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The Madison Record

Four Bob Jones alumni land in same UA law class

MADISON – Four 2013 graduates of Bob Jones High School completed their undergraduate study, passed entrance exams and have found themselves in the same law class at the University of Alabama.

Kyle Campbell, Carmen Cantrell, Tamara Imam and Eric Nelson have known each other since their days in Bob Jones classes and labs and from social media. Carmen and Tamara first met at Liberty Middle School.

“We didn’t realize we were all going to law school until we all attended the same open house,” Carmen said. “It was pretty surprising considering the different paths we took in undergrad.”

“UA was pretty high on each of our lists of potential law schools,” Tamara said. “Each of us, having studied such different things in undergrad, are fairly different in our interests. Commonality we all share is an interest in the law and legal profession.”

Carmen and Tamara chose UA law school for its high national rank, proximity to home and affordability. “Alabama admissions folks are amazing and made me feel like a rock star throughout the entire admissions process,” Tamara said.

Carmen describes the four of them as ambitious and hard-working individuals who are inquisitive and (respectfully) opinionated.

Carmen’s plans took a drastic turn after graduating summa cum laude from Auburn University with a bachelor’s degree in apparel merchandising (fashion) and participating with AU Danceline. “Honestly, I was inspired to go to law school by the movie ‘Legally Blonde.’ You don’t need a specific degree to get into law school so I decided to have fun and major in something that interested me,” Carmen said.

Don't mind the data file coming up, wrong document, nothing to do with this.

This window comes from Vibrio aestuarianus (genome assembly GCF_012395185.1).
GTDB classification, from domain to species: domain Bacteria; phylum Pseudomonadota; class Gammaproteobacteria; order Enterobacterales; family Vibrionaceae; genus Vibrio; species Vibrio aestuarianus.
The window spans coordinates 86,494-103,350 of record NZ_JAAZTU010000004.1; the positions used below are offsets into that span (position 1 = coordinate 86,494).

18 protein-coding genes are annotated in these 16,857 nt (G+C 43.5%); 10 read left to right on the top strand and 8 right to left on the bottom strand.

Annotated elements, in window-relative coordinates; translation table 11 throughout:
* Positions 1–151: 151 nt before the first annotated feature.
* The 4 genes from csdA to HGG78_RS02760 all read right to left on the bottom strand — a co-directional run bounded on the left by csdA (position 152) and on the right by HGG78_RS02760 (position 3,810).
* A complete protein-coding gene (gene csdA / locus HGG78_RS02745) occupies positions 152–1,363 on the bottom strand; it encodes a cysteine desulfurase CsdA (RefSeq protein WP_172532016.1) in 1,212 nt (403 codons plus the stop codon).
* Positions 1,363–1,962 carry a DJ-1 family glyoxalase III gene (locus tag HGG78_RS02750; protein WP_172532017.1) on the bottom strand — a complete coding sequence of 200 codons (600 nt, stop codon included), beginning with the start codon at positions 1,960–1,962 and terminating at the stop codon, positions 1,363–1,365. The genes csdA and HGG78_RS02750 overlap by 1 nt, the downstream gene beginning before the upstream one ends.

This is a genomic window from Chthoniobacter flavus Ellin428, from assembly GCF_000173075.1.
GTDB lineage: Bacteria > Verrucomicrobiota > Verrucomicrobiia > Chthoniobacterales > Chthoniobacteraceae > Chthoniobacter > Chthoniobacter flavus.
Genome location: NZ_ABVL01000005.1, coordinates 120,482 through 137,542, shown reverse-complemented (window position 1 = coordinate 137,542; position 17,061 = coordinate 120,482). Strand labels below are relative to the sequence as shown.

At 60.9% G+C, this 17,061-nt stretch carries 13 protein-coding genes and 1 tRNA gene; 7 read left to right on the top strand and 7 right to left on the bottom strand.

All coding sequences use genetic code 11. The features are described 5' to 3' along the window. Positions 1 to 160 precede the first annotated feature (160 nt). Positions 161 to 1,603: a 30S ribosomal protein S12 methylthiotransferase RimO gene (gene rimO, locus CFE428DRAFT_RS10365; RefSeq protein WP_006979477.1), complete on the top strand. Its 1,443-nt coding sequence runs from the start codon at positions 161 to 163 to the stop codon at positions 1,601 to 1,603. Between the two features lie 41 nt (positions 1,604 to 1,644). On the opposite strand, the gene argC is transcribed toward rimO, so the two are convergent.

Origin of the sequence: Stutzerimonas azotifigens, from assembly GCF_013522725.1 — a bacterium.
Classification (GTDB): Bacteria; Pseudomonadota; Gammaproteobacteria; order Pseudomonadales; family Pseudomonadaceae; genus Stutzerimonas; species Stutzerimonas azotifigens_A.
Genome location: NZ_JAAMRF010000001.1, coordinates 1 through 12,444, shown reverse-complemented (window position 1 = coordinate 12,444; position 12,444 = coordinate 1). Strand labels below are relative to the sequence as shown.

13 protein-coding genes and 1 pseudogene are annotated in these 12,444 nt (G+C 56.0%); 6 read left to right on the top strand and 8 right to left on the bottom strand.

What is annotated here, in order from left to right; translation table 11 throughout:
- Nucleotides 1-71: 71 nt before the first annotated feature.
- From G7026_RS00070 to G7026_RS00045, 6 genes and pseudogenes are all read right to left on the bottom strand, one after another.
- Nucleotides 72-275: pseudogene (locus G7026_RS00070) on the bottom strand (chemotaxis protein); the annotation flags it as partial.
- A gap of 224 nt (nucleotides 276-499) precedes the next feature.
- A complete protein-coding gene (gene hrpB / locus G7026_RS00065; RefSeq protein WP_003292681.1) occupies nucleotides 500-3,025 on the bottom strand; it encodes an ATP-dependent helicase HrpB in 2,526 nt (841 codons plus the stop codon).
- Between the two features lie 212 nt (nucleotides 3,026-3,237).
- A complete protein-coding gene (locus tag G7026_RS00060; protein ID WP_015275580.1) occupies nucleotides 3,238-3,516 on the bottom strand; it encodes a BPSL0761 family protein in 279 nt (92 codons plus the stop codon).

Carmen’s parents are Keith and Sandi Cantrell.

Tamara earned a neuroscience degree from the University of Alabama at Birmingham. However, she developed a strong interest in politics and government, particularly after interning with Human Rights Campaign’s Health and Aging Department. However, she decided neither medical school nor research was her destiny. With a leap of faith, she entered law school.

“I could see myself working for the ACLU or SPLC,” Tamara said. “I’ve also recently become interested in civil litigation, so we’ll just have to see what happens.” Tamara’s parents are Yousef and Fatima Imam.

“We keep each other accountable when class gets rough,” Kyle said.

Kyle’s parents are Frederick and Debra Campbell. He’s undecided about the type of law he’ll practice but knows he’ll be in the field of public interest.

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